Friday, July 6
Kabuki Titus
Tom Hughes Civic Center Plaza, 150 E Main St., Hillsboro. 8 pm. $16.
Talkdemonic, Wild Ones, Houndstooth
Doug Fir Lounge, 830 E Burnside St. 9 pm. $13. 21+.

Saturday, July 7

Sarah Donner

[MUSIC] Sarah Donner (of "The Motherfucking Pterodactyl Song" fame) performs two Portland shows in day: first at the Cat Adoption Team Thrift Store, helping raise money for its good works, and then at the Alberta Street Public House with local act the Doubleclicks. 1 pm at the Cat Adoption Team Thrift Store, 4838 SW Scholls Ferry Rd. Cost: Donation of cat food or thrift store item. 9 pm at Alberta Street Public House, 1036 NE Alberta St. 5pm. 21+.

Entertainment for People: An Indie Variety Show
[WORDS] Gathering together the most-interesting people at parties and putting them in one room, Back Fence PDX presents a tantalizing selection of readings, music, comedy and video in their variety show Entertainment for People. Visiting author Steve Almond (Candyfreak) will join the local lineup with stripper/author/musician Viva Las Vegas, director Arthur Bradford, radio host Courtenay Hameister, author Pauls Toutonghi and many more. Plus, cupcakes! Disjecta, 8371 N Interstate Ave. 8 pm. $10-$12. 21+.

Smashed Block Party
[MUSIC] The summer calendar is already cluttered with festivals and daylong music events, so what's one more to cause you paroxysms of worry about how to manage your free time? And trust us, the East End Smashed Block Party will have you begging Siri to clear your weekend calendar. Primarily because the venue is boasting the return to Portland of Redd Kross, the great ’70s-inspired rock group that features its original lineup and a ton of new material, as well as the reunion of classic Michigan grindcore band Repulsion. Padding the two-day block party's lineup is a dizzying array of talent, including New Orleans garage freak Quintron, meandering folk popster Dent May, and local acts of all stripes. East End, 203 SE Grand Ave. Sat-Sun, starting at 1 pm. $12 per day.

Kevn Kinney (of Drivin' N Cryin'), Peter Buck (of REM), Kris Stuart (of Root Jack)
[MUSIC] Atlanta-based rockers Drivin' N Cryin' have been releasing music on the regular since 1986, though you might not know about it. The band was overshadowed in its heyday by similarly minded acts like Soul Asylum and R.E.M., and it's been two decades since the release of its one commercially successful album, Fly Me Courageous. So if this fantastic group has eluded your grasp, get acquainted with a solo set by frontman Kevn Kinney. He may not have his band's signature guitar attack to fend with, but this way you can parse out his razor-sharp melodies and stinging lyrical brilliance. Hawthorne Theatre Lounge, 1503 SE Cesar E. Chavez Ave. 9 pm. $12 advance, $15 day of show.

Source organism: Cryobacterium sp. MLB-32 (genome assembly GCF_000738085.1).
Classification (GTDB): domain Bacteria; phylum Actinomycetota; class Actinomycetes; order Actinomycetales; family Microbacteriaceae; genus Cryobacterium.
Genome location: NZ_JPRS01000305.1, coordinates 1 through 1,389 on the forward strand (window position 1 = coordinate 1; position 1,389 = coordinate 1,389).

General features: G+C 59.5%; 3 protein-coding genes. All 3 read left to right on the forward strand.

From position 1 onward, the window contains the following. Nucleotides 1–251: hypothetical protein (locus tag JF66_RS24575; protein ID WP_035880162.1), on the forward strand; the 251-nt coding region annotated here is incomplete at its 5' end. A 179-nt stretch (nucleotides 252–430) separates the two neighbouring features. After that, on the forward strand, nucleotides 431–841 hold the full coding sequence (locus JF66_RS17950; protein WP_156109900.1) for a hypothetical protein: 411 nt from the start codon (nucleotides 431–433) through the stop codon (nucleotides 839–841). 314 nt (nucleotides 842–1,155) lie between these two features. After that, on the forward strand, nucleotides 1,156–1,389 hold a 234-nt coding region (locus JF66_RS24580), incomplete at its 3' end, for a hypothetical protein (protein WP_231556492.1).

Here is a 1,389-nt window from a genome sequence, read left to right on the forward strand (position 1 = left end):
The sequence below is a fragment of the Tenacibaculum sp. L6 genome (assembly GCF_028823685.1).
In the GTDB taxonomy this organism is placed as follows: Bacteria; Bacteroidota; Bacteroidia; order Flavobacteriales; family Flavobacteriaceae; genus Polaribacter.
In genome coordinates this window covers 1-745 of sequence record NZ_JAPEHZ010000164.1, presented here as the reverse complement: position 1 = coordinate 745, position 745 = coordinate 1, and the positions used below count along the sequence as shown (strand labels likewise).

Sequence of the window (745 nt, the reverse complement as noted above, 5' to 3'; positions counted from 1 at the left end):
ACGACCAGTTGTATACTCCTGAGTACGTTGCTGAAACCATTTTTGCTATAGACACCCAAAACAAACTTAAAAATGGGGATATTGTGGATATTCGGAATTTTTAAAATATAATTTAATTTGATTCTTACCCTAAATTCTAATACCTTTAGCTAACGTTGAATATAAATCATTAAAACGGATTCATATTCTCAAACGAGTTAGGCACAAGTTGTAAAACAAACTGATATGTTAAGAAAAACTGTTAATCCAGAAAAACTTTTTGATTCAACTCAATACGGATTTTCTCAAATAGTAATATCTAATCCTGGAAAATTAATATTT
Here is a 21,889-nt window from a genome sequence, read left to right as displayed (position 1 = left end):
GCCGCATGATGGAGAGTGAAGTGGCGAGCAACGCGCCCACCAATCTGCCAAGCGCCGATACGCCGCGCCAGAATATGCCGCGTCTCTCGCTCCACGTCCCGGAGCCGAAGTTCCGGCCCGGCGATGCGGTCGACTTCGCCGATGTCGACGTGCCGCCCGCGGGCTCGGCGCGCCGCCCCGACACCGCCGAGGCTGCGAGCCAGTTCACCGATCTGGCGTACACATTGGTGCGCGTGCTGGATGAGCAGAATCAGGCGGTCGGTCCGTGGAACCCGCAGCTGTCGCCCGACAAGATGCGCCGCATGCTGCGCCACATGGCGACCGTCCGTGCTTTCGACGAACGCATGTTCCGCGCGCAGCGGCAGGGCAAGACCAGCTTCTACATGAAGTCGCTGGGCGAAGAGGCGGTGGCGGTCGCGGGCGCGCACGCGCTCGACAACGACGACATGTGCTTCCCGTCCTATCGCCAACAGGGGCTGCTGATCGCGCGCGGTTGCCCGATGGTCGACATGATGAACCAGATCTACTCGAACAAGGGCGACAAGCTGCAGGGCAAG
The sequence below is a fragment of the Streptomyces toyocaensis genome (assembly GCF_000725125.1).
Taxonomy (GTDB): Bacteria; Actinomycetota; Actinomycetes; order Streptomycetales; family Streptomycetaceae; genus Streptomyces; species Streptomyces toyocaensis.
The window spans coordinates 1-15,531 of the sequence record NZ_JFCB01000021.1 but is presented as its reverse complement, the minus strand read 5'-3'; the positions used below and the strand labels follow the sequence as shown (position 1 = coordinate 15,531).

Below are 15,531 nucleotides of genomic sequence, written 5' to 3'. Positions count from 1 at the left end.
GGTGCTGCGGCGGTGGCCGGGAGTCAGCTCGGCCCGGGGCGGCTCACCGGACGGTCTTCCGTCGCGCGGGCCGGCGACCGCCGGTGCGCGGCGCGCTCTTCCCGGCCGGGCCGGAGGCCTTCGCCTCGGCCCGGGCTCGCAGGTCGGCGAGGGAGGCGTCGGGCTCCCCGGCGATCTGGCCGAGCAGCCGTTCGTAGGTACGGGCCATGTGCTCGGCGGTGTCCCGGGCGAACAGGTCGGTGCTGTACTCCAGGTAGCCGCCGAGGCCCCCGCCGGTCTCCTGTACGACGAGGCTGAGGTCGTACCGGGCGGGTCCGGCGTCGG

Sunday, July 8

The Conversation 
[FILM] Francis Ford Coppola’s The Conversation was a relatively small and quiet character study released between the twin behemoths of The Godfather parts I and II. As a result, the film was overshadowed commercially, despite being nominated for several Oscars in 1974, but it remains an artistic highlight in Coppola’s career, easily ranking among his larger, more iconic works. At least half the credit for that goes to Gene Hackman. He plays Harry Caul, a legend in the private-surveillance industry uncomfortable in his own skin. He knows firsthand that the concept of privacy in contemporary society is mostly illusory, and the nature of his occupation has made him increasingly paranoid and plagued by guilt. As Caul, Hackman pulls off a subtle acting feat, managing to make a man who’s so emotionally guarded he’s practically lifeless into a fascinating character. Laurelhurst Theater, 2735 E Burnside. Multiple showtimes.

El Velador: The Nightwatchman
[FILM] The tomb business is booming in the Mexican state of Sinaloa. The freshly built mausoleums for cops and narcos looks like miniature McMansions with onion domes. Counterprogramming to Oliver Stone’s hopped-up glamorization of cartel wars in Savages, director Natalia Almada’s funereal documentary El Velador obliquely observes the carnage by watching its collateral construction. Almada’s static camera places the colorful monuments in the background—jammed together in the desert, they resemble a macabre Legoland—while the titular night watchman wipes the morning dew from the inside of his truck windshield. El Velador is an odd experiment in verite non-fiction, since it keeps the lurid subject matter at a cautious distance. We see small children slurping fresh mango from a food cart parked next to a funeral, and we see an old man smoking a cigarette while caked in plaster, like a mummy with a nicotine habit. We don’t see any of the young men who party at allnight wakes. We hardly see any young men at all, except in memorial photographs flocked by candles. But we hear their goodbye parties somewhere in the city of the dead, parties that seem to have replaced graduations and weddings in Culiacan. At dawn, the night watchman comes to pick up their cans of Tecate, left empty in the graveyard. NW Film Center’s Whitsell Auditorium. 7 and 9 pm Friday-Saturday, July 6-7. 5:30 pm Sunday, July 8.